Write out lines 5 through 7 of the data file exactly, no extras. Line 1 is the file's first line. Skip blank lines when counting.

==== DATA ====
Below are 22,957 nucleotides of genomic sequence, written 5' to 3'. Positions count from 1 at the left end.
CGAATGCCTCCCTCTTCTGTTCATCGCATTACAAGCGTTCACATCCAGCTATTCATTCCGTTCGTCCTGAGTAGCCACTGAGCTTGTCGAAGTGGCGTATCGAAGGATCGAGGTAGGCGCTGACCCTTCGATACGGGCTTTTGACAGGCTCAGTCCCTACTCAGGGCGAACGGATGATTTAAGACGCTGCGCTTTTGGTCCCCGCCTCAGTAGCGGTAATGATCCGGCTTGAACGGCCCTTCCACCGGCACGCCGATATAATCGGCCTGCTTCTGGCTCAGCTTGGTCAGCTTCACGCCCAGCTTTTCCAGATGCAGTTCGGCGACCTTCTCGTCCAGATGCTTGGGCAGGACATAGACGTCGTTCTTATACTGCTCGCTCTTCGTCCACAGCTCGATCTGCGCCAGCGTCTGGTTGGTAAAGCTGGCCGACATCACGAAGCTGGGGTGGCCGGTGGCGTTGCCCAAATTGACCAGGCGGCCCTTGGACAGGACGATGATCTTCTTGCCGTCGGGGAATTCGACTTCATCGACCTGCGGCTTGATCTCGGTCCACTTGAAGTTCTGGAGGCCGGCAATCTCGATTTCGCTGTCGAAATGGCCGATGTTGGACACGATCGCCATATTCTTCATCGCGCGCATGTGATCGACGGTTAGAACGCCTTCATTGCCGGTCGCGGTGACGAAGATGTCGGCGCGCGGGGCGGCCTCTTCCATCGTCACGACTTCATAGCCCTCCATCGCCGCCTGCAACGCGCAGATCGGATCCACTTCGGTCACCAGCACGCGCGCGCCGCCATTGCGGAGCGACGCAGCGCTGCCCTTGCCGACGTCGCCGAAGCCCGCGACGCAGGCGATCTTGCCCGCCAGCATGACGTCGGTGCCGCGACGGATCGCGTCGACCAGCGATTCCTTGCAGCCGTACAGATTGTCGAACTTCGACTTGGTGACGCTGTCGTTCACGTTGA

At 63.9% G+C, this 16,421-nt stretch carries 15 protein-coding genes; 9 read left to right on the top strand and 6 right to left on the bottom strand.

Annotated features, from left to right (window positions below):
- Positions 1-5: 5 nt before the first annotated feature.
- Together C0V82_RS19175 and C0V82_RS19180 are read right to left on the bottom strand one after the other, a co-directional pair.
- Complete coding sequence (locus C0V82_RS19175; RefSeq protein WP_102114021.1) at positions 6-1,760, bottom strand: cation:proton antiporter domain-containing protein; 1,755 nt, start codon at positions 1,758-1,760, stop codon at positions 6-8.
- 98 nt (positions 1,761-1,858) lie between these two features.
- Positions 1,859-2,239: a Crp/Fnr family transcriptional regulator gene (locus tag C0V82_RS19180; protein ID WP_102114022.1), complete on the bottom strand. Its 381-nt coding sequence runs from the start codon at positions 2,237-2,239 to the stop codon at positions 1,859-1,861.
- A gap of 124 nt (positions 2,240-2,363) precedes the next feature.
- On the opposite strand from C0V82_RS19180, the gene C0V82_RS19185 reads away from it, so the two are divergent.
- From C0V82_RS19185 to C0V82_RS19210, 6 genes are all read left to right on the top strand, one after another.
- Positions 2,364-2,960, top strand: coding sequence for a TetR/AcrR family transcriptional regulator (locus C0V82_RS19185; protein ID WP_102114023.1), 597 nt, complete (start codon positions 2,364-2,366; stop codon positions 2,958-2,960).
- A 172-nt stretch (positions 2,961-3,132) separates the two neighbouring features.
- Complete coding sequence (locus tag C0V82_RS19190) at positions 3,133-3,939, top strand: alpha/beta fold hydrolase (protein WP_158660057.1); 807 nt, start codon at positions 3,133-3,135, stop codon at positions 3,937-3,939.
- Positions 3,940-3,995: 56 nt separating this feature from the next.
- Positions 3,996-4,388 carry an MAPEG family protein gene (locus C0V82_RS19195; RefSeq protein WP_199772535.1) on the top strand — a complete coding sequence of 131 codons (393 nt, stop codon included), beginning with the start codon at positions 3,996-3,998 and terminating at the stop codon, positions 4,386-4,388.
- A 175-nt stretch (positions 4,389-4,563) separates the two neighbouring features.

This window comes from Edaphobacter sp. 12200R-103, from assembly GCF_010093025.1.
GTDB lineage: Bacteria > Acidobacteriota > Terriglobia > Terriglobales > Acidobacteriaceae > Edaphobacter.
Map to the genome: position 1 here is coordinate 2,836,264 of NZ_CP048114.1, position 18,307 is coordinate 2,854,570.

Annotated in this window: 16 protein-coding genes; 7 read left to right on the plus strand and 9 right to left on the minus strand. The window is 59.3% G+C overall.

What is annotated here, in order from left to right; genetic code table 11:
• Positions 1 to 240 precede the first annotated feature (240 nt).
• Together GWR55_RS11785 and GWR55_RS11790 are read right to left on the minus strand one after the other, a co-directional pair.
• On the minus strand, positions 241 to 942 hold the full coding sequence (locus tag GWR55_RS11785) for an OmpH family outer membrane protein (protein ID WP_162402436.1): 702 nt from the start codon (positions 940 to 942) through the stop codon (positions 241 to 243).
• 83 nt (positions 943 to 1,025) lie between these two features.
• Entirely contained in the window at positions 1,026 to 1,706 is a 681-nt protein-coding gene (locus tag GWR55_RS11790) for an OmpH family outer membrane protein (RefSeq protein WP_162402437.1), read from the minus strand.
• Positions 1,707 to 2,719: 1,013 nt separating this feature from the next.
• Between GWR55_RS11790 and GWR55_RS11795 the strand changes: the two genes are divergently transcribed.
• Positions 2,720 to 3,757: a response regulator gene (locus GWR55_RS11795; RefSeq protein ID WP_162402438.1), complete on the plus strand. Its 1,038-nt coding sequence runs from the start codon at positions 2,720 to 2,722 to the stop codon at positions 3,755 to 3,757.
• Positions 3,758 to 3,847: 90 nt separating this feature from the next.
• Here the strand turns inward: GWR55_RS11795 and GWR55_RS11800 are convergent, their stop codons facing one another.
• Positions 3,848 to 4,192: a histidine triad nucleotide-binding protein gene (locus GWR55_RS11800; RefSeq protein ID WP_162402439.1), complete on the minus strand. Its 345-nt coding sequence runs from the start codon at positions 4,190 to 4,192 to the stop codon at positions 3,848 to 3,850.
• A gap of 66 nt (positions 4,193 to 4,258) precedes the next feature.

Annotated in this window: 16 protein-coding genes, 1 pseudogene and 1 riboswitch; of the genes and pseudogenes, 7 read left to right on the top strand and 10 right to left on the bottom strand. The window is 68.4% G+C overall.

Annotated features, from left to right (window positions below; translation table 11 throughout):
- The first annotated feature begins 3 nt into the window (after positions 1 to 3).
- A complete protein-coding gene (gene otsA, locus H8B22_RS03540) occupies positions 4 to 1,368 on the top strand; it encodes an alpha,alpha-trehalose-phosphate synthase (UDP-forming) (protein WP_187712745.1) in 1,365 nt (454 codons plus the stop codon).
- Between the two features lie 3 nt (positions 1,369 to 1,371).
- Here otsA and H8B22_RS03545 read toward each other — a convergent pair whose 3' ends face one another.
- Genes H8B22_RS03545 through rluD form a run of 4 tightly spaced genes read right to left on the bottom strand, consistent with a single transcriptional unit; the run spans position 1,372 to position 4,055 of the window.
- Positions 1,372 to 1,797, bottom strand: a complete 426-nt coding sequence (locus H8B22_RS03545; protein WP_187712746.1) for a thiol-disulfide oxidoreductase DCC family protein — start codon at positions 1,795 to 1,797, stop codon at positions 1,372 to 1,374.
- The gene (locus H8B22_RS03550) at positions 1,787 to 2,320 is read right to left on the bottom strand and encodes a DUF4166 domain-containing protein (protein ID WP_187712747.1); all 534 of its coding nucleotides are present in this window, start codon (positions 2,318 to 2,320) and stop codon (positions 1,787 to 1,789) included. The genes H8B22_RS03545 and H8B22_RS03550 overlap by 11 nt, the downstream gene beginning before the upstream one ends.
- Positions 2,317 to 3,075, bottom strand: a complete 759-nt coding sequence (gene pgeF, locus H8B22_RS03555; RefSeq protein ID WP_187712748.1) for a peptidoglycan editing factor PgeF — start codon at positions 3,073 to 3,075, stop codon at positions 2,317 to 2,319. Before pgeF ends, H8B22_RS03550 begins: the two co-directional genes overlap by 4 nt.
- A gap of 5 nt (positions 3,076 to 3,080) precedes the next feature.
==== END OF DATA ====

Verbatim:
- Positions 1-5: 5 nt before the first annotated feature.
- Together C0V82_RS19175 and C0V82_RS19180 are read right to left on the bottom strand one after the other, a co-directional pair.
- Complete coding sequence (locus C0V82_RS19175; RefSeq protein WP_102114021.1) at positions 6-1,760, bottom strand: cation:proton antiporter domain-containing protein; 1,755 nt, start codon at positions 1,758-1,760, stop codon at positions 6-8.